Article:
From Neutrality to War: The United States and Europe, 1921–1941

America on the Sidelines: The United States and World Affairs, 1931–1941
Photo caption

America on the Sidelines: The United States and World Affairs, 1931–1941

EDSITEment-generated image

In the years after World War I Americans quickly reached the conclusion that their country's participation in that war had been a disastrous mistake, one which should never be repeated again. During the 1920s and 1930s, therefore, they pursued a number of strategies aimed at preventing war.

Go to the related interactive

America on the Sidelines: The United States and World Affairs, 1931–1941

A comprehensive student interactive giving the user a full scope of America's political and diplomatic responses to world events between the two world wars.

At first the major players in this effort were American peace societies, many of which were part of larger international movements. Their agenda called for large-scale disarmament and an international treaty to abolish war. Their efforts bore fruit, as 1922 saw the signing of a major agreement among the great powers to reduce their numbers of battleships. Six years later most of the world's nations signed the Kellogg-Briand Pact, in which the signatories pledged never again to go to war with one another.

However, events in the early- to mid-1930s led many Americans to believe that such agreements were insufficient. After all, they did not deter Japan from occupying Manchuria in 1931, nor four years later did they stop the German government from authorizing a huge new arms buildup, or Italy from invading Ethiopia. The U.S. Congress responded by passing the Neutrality Acts, a series of laws banning arms sales and loans to countries at war, in the hope that this would remove any potential reason that the United States might have for entering a European conflict.

When in 1939 war did break out between Germany on the one hand, and Britain and France on the other, President Franklin D. Roosevelt dutifully invoked the Neutrality Acts. However, he believed that this was a fundamentally different war from World War I. Germany, he believed (and most Americans agreed with him) was in this case a clear aggressor. Roosevelt therefore sought to provide assistance for the Allies, while still keeping the United States out of the war. He began by asking Congress to amend the neutrality laws to allow arms sales to the Allies. Later on, after German forces overran France, the president asked Congress for a massive program of direct military aid to Great Britain—an initiative that Roosevelt dubbed "Lend-Lease." In both cases the legislature agreed to FDR's proposals, but only after intense debate.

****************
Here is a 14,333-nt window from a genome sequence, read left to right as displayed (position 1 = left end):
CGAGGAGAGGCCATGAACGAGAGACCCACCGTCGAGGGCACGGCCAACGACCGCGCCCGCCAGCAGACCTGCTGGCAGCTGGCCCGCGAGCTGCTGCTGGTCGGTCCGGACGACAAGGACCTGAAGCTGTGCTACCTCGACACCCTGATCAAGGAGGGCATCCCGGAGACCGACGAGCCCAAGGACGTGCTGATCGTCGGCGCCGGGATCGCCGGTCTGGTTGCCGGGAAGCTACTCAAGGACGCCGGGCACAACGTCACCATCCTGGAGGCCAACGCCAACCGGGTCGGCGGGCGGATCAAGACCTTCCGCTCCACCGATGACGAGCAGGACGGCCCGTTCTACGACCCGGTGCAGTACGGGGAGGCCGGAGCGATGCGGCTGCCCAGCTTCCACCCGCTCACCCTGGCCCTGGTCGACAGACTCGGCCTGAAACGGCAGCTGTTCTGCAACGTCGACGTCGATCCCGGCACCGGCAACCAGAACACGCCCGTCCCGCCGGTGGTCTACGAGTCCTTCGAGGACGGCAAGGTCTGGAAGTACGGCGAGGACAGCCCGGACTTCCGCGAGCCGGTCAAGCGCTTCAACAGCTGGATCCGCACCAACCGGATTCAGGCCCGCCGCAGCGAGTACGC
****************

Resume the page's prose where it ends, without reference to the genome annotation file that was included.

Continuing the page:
The question of how involved the United States should become in the European war deeply divided the country. On the one hand, Roosevelt and the so-called "internationalists" claimed that a program of aid to Great Britain and other countries fighting against Germany would make actual U.S. participation in the war unnecessary. On the other side stood those who were called "isolationists," who believed that the president's policies were making it increasingly likely that the country would end up in another disastrous foreign war. This debate was still raging when Japanese aircraft attacked Pearl Harbor on December 7, 1941. At this point it was clear that, like it or not, the United States would be a full participant in the Second World War.

Guiding Questions

How did Americans' disillusionment with World War I help to shape U.S. foreign policy during the 1920s?

Did the neutrality laws of the 1930s represent an effective U.S. response to world affairs?

How did the American conception of "neutrality" change during the first fifteen months of World War II in Europe? Was this change a positive or a negative development?

Which side offered the better approach to U.S. foreign relations—the "internationalists" or the "isolationists"?

Learning Objectives

List the main reasons for the growth of antiwar sentiment after World War I.

Identify the U.S. foreign policy initiatives of the 1920s that aimed toward the prevention of war.

Assess the strengths and weaknesses of the Five-Power Treaty and the Kellogg-Briand Pact as means of preventing war.

Explain the "Merchants of Death" thesis and how it shaped the U.S. approach to neutrality.

List the main terms of the neutrality laws passed during the 1930s.

Identify the major events of European history between 1935 and 1941, and how they shaped the debate over U.S. neutrality.

Assess the overall effectiveness of U.S. neutrality policy during this period.

Explain Roosevelt's concept of neutrality in the context of the European war.

Articulate how Roosevelt sought to revise the neutrality laws in line with this understanding.

Explain the arguments both for and against Roosevelt's decision in late 1940 to extend military aid to Great Britain.

Articulate the main arguments used in 1941 for and against greater U.S. involvement in the European war.

List the Roosevelt administration's major foreign policy initiatives regarding the war in Europe, and explain the significance of each.

Assess the strengths and weaknesses of the "internationalist" and "isolationist" positions, and advance an argument as to which was the better approach.

Identify on a blank map the locations of the major events in Europe from 1935 to 1941.